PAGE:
Study Design and Patient Selection
This retrospective, single-centre cohort study included all consecutive in- and outpatients in the general internal medicine department, excluding intensive care unit and emergency department, of Dokkyo Medical University Hospital, Mibu, Tochigi, Japan, who underwent blood culture testing from 1 January to 31 December, 2018. Dokkyo Medical University Hospital is a tertiary teaching hospital. This study was conducted in accordance with the current version of the Declaration of Helsinki. The study protocol was approved by the institutional ethics committee of Dokkyo Medical University (No. R-20-18J).
From a total of 399 adult patients (age >15 years) who underwent blood culture testing in the general internal medicine department during the study period, 205 were excluded because of antibiotic use within 2 weeks prior to the blood culture sampling (n=178), steroid use (n=25), or haematological cancer (n=2). Five other patients were excluded because of a lack of data. The remaining 189 patients were enrolled in the study. A flow diagram of patient selection is shown in Figure 1. All blood cultures were drawn at the discretion of the treating physician.
Patient and Public Involvement
No patient involved.
Outcome and definition
The primary study outcome was a positive blood culture indicative of bloodstream infection. We defined a bloodstream infection as the presence of a pathogenic microorganism in at least one blood culture bottle. Samples with bacterial contaminants were counted as negative cultures. The contamination criterion was the presence of multiplying coagulase-negative Staphylococcus species, Bacillus species, Propionibacterium acnes or Corynebacterium species in a single set of blood cultures. These bacteria were previously identified as frequent contaminants(14). All such samples were excluded prior to the review of medical notes.
Absolute eosinopenia was differently defined in each research and does not have a universal definition(13, 15). In this study, the optimal cut-off was defined as an eosinophil count of <24.3 cells/mm3 from univariate analysis. The qSOFA, a recently developed measure for the rapid identification of infected patients at risk of mortality, was also applied(10, 16, 17). This bedside clinical score identifies adult patients with suspected infection and a higher risk of poor outcomes typical of sepsis as those who meet with at least 2 of the following clinical criteria: respiratory rate of ≥22/min, altered mentation, or systolic blood pressure of ≤100 mm Hg (10).
From each patient, the clinicians drew 10 mL of blood aseptically from a superficial vein and inoculated the sample into both aerobic and anaerobic cultures. They repeated the procedure using a different superficial vein to yield 2 sets of blood cultures for each patient(18). The cultures were incubated in blood culture bottles containing BACTEC resin-beads (Bactec Plus Aerobic/23F and Anaerobic/22F bottles; Becton Dickinson Instrument Systems, Sparks, MD, USA). The bottles were incubated at 35℃, sub-cultured daily, and inspected for bacterial growth for 6 days.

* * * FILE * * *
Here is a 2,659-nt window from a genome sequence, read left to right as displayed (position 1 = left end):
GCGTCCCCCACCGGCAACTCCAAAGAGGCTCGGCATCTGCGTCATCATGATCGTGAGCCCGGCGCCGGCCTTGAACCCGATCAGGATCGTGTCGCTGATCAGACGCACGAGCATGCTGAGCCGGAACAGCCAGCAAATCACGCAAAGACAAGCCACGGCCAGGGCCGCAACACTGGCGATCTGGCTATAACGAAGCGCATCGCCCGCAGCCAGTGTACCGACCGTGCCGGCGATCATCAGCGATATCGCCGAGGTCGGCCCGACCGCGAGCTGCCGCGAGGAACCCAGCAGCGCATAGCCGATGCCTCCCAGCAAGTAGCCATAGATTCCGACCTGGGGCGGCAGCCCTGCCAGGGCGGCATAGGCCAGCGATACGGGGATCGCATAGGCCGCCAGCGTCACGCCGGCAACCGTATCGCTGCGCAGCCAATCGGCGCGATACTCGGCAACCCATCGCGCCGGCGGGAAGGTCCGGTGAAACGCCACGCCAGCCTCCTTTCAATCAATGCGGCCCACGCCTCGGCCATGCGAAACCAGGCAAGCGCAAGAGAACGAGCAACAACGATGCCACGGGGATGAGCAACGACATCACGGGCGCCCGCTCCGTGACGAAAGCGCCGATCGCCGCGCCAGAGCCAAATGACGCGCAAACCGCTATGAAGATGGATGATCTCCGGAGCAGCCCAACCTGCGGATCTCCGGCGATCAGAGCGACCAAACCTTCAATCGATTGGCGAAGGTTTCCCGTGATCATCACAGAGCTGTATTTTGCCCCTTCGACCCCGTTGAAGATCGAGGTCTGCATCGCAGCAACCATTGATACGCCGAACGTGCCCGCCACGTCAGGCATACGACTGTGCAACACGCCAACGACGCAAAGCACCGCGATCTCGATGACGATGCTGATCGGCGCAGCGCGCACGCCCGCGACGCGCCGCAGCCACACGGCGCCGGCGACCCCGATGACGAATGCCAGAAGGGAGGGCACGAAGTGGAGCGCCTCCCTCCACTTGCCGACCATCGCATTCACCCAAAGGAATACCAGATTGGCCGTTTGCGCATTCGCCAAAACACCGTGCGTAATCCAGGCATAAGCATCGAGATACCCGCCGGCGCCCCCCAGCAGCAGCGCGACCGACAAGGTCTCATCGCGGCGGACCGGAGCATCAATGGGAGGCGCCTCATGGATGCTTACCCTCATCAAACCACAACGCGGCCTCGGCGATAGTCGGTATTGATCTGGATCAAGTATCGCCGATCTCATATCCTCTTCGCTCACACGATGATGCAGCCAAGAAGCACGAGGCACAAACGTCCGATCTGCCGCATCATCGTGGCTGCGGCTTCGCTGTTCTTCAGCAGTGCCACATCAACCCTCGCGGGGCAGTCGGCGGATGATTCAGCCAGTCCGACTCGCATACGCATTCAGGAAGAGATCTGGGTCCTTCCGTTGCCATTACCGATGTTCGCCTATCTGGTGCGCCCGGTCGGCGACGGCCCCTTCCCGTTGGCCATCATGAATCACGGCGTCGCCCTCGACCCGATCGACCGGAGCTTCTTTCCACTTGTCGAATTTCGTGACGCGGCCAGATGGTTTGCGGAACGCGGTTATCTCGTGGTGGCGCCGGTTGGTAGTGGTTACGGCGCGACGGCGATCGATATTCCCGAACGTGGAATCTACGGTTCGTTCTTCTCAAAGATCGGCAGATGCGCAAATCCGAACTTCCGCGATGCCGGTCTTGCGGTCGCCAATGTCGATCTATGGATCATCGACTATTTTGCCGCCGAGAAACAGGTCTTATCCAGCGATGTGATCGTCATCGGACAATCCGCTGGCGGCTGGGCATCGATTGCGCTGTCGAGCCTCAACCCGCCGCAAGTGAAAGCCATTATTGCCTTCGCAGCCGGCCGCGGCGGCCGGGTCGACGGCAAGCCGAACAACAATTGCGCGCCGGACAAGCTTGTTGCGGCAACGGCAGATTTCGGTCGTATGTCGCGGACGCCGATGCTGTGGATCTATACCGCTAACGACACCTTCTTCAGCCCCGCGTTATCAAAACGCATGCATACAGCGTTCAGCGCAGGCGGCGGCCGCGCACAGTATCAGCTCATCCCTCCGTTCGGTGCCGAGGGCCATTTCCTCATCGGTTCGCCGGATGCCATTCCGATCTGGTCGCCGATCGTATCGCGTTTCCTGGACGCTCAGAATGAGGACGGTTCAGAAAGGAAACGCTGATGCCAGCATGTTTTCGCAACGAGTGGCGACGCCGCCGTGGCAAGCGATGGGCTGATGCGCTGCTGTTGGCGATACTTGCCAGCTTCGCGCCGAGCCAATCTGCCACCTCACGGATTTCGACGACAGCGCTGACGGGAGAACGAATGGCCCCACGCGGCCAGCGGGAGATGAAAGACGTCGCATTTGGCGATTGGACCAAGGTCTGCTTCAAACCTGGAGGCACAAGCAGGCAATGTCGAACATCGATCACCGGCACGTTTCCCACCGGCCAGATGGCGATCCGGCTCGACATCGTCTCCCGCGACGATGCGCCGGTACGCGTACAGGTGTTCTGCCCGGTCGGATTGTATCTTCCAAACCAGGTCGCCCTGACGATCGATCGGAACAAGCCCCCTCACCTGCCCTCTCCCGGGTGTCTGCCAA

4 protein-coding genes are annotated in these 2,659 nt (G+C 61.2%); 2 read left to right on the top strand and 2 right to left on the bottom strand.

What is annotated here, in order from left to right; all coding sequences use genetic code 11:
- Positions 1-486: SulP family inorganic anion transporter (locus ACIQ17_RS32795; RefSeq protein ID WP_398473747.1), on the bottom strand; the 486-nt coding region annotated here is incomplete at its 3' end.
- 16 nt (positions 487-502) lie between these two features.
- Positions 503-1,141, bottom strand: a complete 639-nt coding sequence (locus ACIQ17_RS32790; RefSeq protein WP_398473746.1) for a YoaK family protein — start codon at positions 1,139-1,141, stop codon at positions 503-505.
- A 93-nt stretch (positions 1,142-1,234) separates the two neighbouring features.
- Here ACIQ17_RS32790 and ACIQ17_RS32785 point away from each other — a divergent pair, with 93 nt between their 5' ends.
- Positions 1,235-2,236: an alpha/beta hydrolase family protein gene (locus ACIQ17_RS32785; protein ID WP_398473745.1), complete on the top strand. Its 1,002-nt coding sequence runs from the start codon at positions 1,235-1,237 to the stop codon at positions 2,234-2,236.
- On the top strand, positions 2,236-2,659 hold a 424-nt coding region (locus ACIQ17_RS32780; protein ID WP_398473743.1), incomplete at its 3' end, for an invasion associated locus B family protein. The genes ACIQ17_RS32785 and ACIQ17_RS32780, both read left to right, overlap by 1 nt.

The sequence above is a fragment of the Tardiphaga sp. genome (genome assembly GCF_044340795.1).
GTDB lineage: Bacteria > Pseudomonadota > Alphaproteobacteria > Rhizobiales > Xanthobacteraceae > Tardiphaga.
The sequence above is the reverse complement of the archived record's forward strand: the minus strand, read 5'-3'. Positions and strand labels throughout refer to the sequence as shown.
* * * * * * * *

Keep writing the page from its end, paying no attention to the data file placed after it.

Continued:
A fully automated BACTEC-FX blood culture incubation system (Becton Dickinson) was used to isolate bacteria from the blood cultures. Significant isolates were identified and tested for antimicrobial susceptibility according to the National Committee for Clinical Laboratory Standards guidelines(19). All bacterial species isolated from blood culture bottles were confirmed using matrix-assisted laser desorption ionisation–time of flight mass spectrometry.
Patients’ medical records were reviewed to ensure that 2 attending clinicians considered the detected micro-organisms to be pathological, rather than contaminants. All data in this study were collected by the treating clinicians in the context of clinical management and included age, sex, presence of chills, and vital signs (mental status, respiratory rate, and systolic blood pressure) at the time of blood culture sampling. The potential markers of bloodstream infection assessed in this study included the serum CRP concentration and total white blood cell, neutrophil, and eosinophil count. All markers were measured within 1 day of blood culture sample collection. Eosinophil count was determined using an automated method.
Continuous variables are presented as medians and interquartile ranges [25th–75th percentiles] and were compared using the Mann–Whitney U test. Categorical or binary variables are presented as numbers (percentages) and were compared using the chi‐squared test or Fisher’s exact test. The diagnostic accuracies of each univariate variable and the multivariable logistic regression models were assessed by calculating the corresponding area under each receiver operating characteristic curve (AUROC). A P value of <0.05 was considered statistically significant. The 95% confidence intervals (CIs) were used to quantify uncertainty.
Previous studies identified the CRP level as a powerful predictive marker of bloodstream infection(11, 20). In this study, we calculated the integrated discrimination index (IDI) and net reclassification improvement (NRI)(21) to assess whether the inclusion of eosinopenia into the model involving the baseline variables (age + sex) and CRP level would improve the predictive value. All statistical tests were performed using the R 3.6.0 and pROC package(22) for MacOS X (The R foundation for Statistical Computing, Vienna, Austria). Internal validation of the prediction models was conducted using ordinary nonparametric bootstrapping with 1,000 bootstrap samples and bias-corrected, accelerated 95% CIs(23).